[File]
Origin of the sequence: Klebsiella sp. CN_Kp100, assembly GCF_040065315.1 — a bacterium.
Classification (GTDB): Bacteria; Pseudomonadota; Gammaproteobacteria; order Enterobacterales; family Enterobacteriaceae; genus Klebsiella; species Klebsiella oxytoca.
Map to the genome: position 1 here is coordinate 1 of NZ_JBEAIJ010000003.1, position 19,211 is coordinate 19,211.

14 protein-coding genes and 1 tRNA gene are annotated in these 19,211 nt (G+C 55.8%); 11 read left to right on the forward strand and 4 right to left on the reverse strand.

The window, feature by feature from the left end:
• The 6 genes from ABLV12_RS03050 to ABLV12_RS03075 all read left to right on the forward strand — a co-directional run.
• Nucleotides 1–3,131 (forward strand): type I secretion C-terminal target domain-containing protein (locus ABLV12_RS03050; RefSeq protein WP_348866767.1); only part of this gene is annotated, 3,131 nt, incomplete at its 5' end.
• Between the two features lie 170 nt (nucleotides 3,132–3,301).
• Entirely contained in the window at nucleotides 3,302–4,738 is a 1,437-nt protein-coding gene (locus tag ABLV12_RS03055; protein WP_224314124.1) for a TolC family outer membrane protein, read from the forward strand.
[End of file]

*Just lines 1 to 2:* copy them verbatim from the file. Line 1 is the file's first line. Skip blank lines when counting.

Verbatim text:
Origin of the sequence: Klebsiella sp. CN_Kp100, assembly GCF_040065315.1 — a bacterium.
Classification (GTDB): Bacteria; Pseudomonadota; Gammaproteobacteria; order Enterobacterales; family Enterobacteriaceae; genus Klebsiella; species Klebsiella oxytoca.